Elder care is a growing employment field as an aging population and a trend to geographically dispersed families makes finding caregivers for older Americans an increasingly important priority. As more people are reaching advanced ages, demand for qualified elder caregivers is growing exponentially.
Within the next two decades, about 20 percent of the U.S. population will be over the age of 65, and 90 percent of them will have one or more chronic health conditions. The Eldercare Workforce Alliance estimates that about 3.5 million health care and direct care workers will be needed to accommodate the elderly population by 2030. As you can see, there is a long-term need for elder care professionals.
The elder care field isn’t for everyone, but for caring compassionate people with a desire to make a difference and a living, it presents promising career opportunities.
If you’re considering going into the field, these career and practical tips may help:
- Get professional training – Certification programs for elder care providers will make you more employable and increase the salary you can hope to learn. Training programs don’t have to be expensive and don’t have to take years to complete. There are many recognized and respected programs that can provide you with a valuable career credential in a relatively short period of time.
- It’s all about respect – Seniors are adults who have taken care of themselves for most of their lives. Accepting outside help can be tough. Give them as much independence as possible, and let them know your role is to provide support, not to take over their lives.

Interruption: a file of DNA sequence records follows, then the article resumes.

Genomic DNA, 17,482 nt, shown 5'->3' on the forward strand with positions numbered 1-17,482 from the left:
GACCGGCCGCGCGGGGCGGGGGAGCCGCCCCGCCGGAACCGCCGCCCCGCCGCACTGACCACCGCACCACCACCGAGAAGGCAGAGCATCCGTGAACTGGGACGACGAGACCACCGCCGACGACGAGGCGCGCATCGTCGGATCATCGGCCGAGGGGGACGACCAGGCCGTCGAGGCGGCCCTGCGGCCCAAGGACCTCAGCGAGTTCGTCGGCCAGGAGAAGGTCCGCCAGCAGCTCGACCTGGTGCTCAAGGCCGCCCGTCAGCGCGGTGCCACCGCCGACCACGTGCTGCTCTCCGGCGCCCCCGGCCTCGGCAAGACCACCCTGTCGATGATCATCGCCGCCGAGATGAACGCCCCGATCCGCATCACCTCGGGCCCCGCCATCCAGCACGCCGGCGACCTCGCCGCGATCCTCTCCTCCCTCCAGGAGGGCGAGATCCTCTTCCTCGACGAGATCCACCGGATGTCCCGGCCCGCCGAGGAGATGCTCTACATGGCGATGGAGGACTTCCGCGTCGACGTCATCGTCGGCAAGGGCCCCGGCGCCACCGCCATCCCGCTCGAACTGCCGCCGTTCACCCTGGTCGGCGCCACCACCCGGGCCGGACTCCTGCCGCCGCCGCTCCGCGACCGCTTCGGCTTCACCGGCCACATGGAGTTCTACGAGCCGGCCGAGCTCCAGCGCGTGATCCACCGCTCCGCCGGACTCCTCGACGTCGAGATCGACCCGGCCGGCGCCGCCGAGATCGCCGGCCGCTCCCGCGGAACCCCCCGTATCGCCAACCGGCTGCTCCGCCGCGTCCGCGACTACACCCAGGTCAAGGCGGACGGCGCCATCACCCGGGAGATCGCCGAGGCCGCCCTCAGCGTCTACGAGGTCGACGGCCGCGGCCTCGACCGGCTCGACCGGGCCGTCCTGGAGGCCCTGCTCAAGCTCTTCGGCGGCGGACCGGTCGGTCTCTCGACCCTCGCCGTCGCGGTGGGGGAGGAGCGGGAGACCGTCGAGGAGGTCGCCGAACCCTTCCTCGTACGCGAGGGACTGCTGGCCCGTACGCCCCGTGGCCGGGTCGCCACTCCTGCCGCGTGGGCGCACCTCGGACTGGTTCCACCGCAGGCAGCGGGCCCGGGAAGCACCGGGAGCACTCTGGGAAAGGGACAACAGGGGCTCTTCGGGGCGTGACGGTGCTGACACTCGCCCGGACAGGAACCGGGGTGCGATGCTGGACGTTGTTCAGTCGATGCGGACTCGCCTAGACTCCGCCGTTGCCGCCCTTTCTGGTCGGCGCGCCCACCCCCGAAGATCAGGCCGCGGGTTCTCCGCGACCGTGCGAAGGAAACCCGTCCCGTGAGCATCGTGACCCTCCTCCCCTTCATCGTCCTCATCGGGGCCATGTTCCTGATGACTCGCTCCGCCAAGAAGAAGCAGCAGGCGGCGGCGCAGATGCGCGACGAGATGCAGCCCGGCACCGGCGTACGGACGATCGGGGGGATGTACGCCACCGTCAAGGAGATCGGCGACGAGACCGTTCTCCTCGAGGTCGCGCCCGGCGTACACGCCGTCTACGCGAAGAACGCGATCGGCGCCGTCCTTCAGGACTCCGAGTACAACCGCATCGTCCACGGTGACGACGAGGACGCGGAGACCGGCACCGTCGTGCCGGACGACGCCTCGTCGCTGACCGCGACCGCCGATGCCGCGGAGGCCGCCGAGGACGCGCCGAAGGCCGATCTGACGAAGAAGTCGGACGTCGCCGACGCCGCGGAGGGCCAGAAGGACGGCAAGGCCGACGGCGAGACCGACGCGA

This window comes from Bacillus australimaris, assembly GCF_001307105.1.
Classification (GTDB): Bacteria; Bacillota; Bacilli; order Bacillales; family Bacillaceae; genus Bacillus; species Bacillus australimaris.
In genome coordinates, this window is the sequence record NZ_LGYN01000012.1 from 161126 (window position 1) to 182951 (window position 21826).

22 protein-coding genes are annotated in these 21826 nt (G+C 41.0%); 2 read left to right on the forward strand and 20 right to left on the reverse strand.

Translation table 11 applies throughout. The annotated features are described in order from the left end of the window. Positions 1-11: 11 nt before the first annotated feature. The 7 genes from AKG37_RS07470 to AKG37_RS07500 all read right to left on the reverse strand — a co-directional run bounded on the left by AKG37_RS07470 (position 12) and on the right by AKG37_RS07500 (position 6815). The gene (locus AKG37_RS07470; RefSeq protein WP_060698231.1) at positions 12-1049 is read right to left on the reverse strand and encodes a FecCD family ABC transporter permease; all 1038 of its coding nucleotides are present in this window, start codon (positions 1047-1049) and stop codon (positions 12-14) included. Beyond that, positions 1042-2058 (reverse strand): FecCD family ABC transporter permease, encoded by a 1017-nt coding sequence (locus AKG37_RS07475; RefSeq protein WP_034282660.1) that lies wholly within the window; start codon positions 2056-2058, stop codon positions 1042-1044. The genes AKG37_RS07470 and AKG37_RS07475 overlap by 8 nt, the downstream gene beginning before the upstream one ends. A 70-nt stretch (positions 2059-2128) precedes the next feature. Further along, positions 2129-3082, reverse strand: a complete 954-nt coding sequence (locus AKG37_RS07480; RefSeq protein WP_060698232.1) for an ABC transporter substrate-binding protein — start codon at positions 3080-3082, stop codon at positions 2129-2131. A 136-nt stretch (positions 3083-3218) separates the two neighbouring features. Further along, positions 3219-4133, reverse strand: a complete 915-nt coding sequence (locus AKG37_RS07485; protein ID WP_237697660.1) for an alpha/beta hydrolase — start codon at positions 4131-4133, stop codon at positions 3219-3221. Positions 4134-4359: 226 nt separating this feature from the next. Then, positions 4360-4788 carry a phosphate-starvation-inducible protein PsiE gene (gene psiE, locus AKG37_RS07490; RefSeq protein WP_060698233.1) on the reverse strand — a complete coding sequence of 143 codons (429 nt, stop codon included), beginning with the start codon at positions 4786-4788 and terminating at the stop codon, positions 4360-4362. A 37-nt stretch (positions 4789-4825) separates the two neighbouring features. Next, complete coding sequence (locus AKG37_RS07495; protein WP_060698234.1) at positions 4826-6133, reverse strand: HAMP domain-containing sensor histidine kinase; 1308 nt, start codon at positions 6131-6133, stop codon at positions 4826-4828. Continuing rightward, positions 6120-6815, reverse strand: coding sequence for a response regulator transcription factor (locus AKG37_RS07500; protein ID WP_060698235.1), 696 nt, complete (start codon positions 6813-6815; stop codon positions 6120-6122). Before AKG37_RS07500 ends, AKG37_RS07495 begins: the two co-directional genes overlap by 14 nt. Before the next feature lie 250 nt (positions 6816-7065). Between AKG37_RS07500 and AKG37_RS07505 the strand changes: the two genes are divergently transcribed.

- Be vigilant – A good elder care provider is detail oriented and has a good eye for things other people might miss. When providing care, listen to your seniors and do thorough visual inspections. It will go a long way toward detecting health and other issues early on, before they become significant problems.
- Enlist the help of family members – Family members can help diffuse resistance to care, and help you better understand the individual personalities and needs of the seniors in your care. Involving family members in care also helps strengthen bonds between them and their seniors, which is beneficial to all parties.
- Have an eye for safety – Stay on the lookout for potential safety hazards in your seniors’ homes. Check for fall hazards such as loose rugs, extension cords, slick floors and bathtubs, etc. Also, with your seniors’ permission, try to arrange their homes so there are as few hazards as possible. Place safety strips in tubs, ensure electrical outlets are not overloaded, and keep frequently used items on low shelves.
With proper training and the right personal qualities, men and women interested in elder care can find richly rewarding career opportunities in this vitally needed profession.
ABC Training Center provides training programs for a variety of careers, including home health care in NYC. In business since 1972, ABC has an A + rating from the Better Business Bureau and an excellent track record of producing career-ready graduates.